With all of the things that I share on this site my net worth has never been one of them. It’s not like I’m an incredibly private person, but I always felt as if I should hold at least ONE thing close to the chest. That’s about to go right out the window.
Blogging buddy J. Money asked bloggers if we were willing to share our net worth and I guess I felt challenged enough to (1) calculate that number and then (2) share that with the world (okay, the three of you who read this site).
You already know about my debt. This blog was established with the sole purpose of documenting my way out and upward and it’s been some ride.
When I started this blog way back my very first post detailed my debt of $105,665.31 and optimism. I started owing less money than I do now but the circumstances are so much more different (grammatically incorrect, but it stays) than they were then. Back in 2009 the only thing that I owned was my debt and two degrees…and a lemon of a newish car that I had to have constantly repaired at the dealer.
January came and went so quickly that I didn’t write my monthly summary. Big whoops, so here it is.
For those of you who are new, the entire reason why this blog exists is to chronicle my way out of debt and into freedom on a beach in Bora Bora. The second part is a lie, but if I win the lottery, you’ll know where to find me. This blog has been running for five long years and I’ve been doing this every single month since we started. Okay, there was one month where I was going to change to doing this every other month so I didn’t do the monthly check in. That was last February.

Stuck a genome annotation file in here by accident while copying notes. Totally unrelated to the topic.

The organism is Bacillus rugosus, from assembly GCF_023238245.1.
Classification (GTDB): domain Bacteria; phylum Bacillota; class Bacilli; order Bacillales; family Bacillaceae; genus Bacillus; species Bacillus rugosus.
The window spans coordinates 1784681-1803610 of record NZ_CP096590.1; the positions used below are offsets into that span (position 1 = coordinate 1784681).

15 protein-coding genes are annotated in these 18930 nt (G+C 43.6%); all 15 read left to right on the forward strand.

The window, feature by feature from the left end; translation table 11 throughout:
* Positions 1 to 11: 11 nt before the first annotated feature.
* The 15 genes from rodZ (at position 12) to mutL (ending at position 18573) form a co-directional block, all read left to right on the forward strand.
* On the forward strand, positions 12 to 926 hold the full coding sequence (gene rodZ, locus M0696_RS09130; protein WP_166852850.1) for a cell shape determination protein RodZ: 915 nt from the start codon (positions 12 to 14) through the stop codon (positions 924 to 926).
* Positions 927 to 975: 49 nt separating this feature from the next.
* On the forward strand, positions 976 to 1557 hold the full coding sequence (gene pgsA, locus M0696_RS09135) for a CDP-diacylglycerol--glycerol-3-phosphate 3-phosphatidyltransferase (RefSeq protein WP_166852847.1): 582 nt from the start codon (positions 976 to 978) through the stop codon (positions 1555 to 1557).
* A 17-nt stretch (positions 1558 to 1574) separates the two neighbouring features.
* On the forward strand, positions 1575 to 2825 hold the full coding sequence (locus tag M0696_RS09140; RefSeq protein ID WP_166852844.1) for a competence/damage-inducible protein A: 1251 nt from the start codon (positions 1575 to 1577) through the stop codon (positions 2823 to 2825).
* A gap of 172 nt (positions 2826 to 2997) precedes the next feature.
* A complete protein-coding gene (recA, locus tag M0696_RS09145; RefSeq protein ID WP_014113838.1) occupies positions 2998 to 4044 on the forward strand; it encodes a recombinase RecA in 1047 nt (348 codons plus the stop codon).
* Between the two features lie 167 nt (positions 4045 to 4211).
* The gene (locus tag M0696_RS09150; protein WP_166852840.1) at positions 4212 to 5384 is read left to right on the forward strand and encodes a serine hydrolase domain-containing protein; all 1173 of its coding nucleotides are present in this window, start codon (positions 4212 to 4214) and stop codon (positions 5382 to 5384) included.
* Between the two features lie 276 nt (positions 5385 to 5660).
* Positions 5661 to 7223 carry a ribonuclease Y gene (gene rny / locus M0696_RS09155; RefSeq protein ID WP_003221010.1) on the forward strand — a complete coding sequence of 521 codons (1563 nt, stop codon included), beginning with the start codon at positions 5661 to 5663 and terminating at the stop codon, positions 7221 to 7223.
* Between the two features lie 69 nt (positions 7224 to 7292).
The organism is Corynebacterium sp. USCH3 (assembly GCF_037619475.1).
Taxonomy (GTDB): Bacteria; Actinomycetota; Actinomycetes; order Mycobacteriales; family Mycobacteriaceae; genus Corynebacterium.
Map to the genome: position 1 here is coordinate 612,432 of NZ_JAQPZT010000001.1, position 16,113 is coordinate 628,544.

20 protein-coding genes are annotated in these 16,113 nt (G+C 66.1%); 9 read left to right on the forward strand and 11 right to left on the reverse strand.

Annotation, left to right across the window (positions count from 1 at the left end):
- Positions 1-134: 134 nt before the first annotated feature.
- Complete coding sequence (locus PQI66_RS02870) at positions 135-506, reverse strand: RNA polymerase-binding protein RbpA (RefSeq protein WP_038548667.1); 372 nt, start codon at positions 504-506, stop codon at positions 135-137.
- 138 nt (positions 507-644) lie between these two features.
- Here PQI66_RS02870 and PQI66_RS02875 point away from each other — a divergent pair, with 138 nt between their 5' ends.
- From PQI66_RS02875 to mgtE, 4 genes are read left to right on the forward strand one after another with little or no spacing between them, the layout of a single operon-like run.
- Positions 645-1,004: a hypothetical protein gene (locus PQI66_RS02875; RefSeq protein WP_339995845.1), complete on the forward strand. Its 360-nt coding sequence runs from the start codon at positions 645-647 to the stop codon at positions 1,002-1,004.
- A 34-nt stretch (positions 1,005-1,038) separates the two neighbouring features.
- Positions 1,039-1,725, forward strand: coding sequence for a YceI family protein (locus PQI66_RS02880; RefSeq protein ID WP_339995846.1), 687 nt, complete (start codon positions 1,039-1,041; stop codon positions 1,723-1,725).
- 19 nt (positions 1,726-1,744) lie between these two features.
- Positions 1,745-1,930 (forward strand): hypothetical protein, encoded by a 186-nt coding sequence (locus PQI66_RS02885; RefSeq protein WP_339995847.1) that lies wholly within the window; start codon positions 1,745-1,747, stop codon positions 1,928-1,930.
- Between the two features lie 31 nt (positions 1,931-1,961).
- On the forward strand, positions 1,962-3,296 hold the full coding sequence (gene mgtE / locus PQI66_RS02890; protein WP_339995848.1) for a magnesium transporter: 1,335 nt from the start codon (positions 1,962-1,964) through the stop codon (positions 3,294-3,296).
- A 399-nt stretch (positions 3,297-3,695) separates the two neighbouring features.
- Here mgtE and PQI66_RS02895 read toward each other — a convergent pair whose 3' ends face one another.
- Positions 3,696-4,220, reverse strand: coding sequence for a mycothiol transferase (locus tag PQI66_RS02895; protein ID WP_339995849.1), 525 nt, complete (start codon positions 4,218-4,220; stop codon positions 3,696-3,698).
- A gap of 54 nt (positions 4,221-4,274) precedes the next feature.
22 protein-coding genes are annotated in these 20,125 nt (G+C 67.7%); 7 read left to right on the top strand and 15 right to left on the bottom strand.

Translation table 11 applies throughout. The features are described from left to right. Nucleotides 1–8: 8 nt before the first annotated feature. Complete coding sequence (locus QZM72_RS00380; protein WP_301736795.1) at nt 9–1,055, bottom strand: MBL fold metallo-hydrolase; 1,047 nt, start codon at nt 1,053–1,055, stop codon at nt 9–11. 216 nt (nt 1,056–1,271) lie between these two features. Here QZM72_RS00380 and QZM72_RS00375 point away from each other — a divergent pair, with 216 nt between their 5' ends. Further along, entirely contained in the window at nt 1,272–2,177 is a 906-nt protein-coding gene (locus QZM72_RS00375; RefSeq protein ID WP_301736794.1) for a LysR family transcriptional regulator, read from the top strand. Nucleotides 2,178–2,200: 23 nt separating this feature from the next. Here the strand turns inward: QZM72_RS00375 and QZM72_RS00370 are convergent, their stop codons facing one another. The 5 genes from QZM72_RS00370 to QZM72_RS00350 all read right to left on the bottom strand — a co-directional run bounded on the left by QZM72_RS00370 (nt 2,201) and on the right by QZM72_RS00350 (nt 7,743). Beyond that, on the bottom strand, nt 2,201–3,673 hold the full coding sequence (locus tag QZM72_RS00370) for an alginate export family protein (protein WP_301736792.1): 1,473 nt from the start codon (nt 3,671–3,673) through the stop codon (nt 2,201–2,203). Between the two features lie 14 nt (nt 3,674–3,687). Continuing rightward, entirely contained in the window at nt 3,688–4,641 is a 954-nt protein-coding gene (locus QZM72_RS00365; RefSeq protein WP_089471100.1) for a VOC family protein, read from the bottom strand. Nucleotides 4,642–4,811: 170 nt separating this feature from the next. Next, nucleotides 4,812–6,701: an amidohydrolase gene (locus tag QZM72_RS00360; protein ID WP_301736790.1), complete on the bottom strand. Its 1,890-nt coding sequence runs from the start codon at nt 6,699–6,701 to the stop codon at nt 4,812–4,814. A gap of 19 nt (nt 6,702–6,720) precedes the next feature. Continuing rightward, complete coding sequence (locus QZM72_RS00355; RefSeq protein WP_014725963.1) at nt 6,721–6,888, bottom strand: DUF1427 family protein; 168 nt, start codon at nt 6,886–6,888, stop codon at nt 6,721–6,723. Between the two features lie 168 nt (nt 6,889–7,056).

Performance artist Carvens Lissaint robs to get his financial aid…well, he does so verbally anyway. His TedYouth video below is inspiring in just how desperate students are for financial aid and how important financial aid is for students.
One of the most stirring lines in this entire video is when he said, “My ancestors did sit-in just so I can sit in a classroom.” He then goes on to say that student loan debt “sounds like the rust of shackles locking their way onto my degree.”
Have a minute? Watch Carvens at work.